Tony Alexander

PHOTO: Tony Alexander. FILE

City Centers Expected to Lead House Price Increases, According to Economist Tony Alexander

Tony Alexander‘s latest property data research has revealed disparities in property market activity and pricing across New Zealand. While some regions are experiencing robust growth, others are lagging behind.

Alexander anticipates that all property markets will see price increases, with a particular focus on urban areas. He stated, “I expect all markets are going to rise, and my view for over a year has been that the upward phase of the price cycle for New Zealand this time will be led by the cities.” He initially thought this would be primarily in Auckland but has been surprised by the strength of Wellington and Christchurch as well. He believes that migration and population growth play a significant role in these price gains.

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Cities showing signs of rising property prices include Auckland, Wellington, Bay of Plenty, Gisborne, Manawatu/Whanganui, Nelson/Tasman/Marlborough, Canterbury, Queenstown, and Dunedin.

Foreign students returning have likely contributed to the housing market’s revival in Auckland, and the city appears “under-priced” compared to its long-term trend. Data from the Real Estate Institute for September showed a 1.4% increase in median house sale prices.

In Wellington, a shortage of available properties has boosted prices, with a nearly 5% increase over the past four months from the pandemic low.

Canterbury’s property prices have remained relatively stable compared to the rest of the country, with consistently better-than-average price changes since the June quarter of 2021.

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Queenstown’s property prices are described as “soaring” due to an influx of residents and economic growth supported by tourism.

In Southland, prices rose by 2.3% in the September quarter, compared to the national average of 1.8%.

Nelson, Tasman, Marlborough, Manawatu, and Whanganui all saw price increases, albeit more moderate. Marlborough had an impressive 66.7% increase in sales year-on-year in September.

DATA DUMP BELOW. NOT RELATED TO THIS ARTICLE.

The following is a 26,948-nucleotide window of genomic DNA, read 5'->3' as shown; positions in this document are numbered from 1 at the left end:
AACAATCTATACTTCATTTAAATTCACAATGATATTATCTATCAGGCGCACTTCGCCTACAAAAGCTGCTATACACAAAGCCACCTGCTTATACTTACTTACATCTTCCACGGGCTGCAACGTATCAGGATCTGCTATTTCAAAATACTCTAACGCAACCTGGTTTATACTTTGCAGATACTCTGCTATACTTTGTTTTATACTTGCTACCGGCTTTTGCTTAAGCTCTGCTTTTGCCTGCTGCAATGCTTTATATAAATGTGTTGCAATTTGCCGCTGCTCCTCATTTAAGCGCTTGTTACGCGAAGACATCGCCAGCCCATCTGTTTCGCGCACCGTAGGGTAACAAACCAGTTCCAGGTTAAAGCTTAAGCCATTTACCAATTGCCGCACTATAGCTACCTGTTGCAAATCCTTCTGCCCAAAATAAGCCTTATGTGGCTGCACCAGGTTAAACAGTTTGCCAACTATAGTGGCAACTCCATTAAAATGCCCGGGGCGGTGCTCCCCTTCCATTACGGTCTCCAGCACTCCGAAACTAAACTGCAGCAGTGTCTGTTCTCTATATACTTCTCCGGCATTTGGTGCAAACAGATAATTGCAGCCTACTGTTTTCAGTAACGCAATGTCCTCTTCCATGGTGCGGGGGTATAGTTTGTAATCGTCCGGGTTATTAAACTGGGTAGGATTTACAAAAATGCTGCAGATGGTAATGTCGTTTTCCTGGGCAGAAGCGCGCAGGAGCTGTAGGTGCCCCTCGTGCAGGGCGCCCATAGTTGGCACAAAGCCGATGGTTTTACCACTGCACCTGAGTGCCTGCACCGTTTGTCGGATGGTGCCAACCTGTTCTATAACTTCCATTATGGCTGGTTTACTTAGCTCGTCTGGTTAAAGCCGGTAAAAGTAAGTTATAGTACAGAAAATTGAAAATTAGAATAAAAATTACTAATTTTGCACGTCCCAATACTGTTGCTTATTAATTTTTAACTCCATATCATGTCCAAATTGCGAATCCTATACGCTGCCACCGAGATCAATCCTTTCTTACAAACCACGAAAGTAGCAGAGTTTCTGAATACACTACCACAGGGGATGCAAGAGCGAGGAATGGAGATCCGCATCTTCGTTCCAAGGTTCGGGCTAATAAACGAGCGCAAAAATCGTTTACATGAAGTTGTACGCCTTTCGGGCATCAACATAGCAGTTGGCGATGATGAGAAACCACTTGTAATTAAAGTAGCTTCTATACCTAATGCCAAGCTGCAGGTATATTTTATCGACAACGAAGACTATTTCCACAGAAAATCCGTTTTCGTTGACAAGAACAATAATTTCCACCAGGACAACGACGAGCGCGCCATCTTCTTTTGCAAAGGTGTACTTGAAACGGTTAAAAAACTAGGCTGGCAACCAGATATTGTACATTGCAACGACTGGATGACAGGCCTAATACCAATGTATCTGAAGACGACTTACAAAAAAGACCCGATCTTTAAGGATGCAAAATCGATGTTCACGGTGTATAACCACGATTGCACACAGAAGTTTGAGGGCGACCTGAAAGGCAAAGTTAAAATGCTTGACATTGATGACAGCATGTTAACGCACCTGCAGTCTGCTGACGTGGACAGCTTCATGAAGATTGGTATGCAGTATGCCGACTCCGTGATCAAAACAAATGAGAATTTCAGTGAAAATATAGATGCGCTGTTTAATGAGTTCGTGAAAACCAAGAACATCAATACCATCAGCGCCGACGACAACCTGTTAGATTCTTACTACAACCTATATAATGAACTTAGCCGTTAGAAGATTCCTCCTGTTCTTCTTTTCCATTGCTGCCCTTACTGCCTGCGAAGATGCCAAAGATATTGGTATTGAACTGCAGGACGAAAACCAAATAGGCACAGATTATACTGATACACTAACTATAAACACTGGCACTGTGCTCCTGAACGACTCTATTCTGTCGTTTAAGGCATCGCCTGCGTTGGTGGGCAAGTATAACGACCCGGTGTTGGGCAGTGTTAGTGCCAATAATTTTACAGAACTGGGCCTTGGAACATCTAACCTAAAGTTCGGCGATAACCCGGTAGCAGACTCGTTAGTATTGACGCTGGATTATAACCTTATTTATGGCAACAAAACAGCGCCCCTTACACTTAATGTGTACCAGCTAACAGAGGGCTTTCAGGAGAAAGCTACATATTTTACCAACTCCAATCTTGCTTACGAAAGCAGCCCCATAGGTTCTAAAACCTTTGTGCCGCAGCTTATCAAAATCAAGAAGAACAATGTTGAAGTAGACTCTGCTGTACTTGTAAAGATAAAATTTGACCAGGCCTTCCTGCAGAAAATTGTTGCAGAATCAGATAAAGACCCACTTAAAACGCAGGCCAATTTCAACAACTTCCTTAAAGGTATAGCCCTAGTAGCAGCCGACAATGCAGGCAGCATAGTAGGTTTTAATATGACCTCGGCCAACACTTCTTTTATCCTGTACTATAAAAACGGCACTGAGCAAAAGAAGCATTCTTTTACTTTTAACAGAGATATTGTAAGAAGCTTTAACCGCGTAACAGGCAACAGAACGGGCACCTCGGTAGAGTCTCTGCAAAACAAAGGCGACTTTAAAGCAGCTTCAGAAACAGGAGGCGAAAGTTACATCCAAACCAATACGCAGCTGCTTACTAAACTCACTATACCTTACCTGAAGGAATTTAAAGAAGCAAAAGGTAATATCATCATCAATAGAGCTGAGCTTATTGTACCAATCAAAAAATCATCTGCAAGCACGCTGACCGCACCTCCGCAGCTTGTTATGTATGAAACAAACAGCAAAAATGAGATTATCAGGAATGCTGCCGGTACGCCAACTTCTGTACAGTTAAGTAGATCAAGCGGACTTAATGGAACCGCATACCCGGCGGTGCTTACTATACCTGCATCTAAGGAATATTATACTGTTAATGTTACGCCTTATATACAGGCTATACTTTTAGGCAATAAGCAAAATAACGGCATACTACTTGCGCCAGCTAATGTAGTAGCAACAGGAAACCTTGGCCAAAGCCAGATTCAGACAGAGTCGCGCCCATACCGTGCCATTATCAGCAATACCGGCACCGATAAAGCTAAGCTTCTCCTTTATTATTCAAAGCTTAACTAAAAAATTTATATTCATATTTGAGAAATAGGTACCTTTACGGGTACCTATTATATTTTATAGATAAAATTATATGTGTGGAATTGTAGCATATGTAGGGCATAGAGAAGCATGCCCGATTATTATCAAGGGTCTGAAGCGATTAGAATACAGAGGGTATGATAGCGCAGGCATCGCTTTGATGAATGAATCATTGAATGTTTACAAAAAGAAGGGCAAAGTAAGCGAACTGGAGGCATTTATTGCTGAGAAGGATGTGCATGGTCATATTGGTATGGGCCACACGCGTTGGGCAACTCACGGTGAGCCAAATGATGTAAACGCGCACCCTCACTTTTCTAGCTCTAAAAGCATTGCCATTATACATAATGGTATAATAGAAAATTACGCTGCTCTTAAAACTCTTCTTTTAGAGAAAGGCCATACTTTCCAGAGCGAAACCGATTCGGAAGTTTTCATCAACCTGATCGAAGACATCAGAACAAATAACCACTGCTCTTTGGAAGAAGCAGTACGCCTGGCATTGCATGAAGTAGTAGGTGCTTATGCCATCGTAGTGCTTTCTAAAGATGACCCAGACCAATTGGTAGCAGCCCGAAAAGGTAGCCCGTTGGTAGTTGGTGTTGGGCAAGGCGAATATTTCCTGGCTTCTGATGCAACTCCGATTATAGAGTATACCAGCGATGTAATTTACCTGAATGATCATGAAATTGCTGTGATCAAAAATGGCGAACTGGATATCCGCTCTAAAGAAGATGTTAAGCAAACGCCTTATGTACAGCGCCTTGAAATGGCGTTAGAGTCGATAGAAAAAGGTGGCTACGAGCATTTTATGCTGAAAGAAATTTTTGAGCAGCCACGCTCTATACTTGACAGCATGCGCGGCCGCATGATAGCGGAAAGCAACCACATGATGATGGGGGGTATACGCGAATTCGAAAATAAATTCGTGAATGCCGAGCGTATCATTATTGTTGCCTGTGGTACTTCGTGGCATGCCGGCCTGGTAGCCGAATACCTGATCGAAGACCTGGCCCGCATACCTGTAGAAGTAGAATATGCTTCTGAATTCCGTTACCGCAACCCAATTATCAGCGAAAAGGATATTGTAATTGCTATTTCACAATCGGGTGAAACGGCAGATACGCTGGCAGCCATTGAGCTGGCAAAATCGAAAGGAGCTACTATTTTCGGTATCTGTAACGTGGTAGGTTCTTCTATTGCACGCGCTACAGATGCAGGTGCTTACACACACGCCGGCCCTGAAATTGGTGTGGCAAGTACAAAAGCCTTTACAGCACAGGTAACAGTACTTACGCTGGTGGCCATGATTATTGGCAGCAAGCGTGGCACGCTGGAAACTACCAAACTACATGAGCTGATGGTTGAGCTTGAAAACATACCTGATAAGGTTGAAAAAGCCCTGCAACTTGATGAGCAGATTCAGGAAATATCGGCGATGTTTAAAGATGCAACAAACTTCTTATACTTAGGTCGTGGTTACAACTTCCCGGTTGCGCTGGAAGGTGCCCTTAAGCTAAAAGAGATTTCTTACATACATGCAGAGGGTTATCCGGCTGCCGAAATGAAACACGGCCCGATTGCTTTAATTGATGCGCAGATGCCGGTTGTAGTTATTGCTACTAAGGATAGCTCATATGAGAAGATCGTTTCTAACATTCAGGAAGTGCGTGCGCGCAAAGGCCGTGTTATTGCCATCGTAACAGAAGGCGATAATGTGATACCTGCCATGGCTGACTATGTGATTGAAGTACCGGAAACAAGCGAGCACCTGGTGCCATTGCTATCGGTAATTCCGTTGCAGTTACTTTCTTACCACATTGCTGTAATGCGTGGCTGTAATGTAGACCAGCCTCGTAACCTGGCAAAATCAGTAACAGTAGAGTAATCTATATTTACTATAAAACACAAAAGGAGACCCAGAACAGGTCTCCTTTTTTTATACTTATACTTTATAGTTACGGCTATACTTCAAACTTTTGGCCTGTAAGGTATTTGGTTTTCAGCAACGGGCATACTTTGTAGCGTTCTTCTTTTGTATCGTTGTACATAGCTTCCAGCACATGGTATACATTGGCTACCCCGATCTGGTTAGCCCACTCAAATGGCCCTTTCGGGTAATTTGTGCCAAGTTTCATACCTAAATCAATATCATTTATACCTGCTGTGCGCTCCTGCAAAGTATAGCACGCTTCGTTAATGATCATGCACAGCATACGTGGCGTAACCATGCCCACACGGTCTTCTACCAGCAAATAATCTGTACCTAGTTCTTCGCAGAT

On the flip side, areas such as Taranaki, Waikato, Northland, and Hawke’s Bay did not experience substantial price increases.

Northland’s prices continued to decline, although the pace of decline had slowed. There is a lagged relationship between Auckland’s housing market changes and similar changes happening in Northland.

Waikato’s price declines appeared to have ended, although they were not yet firmly on the rise. The West Coast had not shown clear signs of improvement.

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In Taranaki, despite not experiencing the recent house price increases seen in other regions, prices were not rising sharply. Alexander expects better price performance in the coming years.

Hawke’s Bay stood out as the worst performer, with no clear sign that the house price declines had ended. Prices fell by 3% on average in the September quarter, the weakest result for all regions.

Alexander emphasized that investors seeking capital gains could still find opportunities in more affordable areas like Southland. Historically, prices in Southland tend to rise comparably to other parts of the country, offering good yields as well.

However, he cautioned that the excitement and focus of the market tend to center on major cities, and investors should thoroughly understand the characteristics and risks of any area they consider for investment, especially if it’s unfamiliar to them.